“The new object, which appeared in May 2009, has left us scratching our heads - we’ve never seen anything quite like this before,” said Dr Muxlow. “The object turned on very rapidly within a few days and shows no sign of decaying in brightness over the first few months of its existence. The new young supernova explosions that we were expecting to see in M82 brighten at radio wavelengths over several weeks and then decay over several months, so that explanation seems unlikely.”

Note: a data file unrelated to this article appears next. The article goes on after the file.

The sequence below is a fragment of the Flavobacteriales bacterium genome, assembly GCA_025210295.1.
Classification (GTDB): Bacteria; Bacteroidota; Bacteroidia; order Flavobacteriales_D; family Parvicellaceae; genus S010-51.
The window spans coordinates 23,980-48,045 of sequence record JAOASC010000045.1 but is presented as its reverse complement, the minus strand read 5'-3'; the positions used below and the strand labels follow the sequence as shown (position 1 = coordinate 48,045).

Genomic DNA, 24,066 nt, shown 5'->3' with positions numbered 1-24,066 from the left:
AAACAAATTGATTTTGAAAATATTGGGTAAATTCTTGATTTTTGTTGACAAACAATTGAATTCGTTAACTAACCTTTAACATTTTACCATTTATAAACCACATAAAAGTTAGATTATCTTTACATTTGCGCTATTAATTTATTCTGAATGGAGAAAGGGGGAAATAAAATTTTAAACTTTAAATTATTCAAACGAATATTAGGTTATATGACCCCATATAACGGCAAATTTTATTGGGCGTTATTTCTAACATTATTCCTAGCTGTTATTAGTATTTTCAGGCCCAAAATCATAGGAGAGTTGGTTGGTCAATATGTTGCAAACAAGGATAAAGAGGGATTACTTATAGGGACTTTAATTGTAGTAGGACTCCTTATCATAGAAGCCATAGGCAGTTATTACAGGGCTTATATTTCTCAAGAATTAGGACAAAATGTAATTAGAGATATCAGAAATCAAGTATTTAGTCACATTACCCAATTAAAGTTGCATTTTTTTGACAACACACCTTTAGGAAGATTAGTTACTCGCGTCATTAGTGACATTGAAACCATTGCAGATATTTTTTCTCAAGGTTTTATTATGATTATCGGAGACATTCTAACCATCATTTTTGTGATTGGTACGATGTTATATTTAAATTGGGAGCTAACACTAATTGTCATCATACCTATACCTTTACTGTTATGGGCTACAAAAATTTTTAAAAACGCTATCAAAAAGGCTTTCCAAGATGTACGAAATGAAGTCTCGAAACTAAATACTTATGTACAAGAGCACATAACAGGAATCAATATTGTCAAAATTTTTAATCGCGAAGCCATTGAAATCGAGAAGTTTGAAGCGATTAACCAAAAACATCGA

The object is not quite in the middle of M82, where astronomers would expect to find the kind of supermassive central black hole that most other galaxies, including the Milky Way, have. Which leaves the possibility that it could be a smaller-scale "microquasar".
We won't know for sure what it is for years to come. But if we start getting reruns of an alien version of I Love Lucy I will be endlessly amused.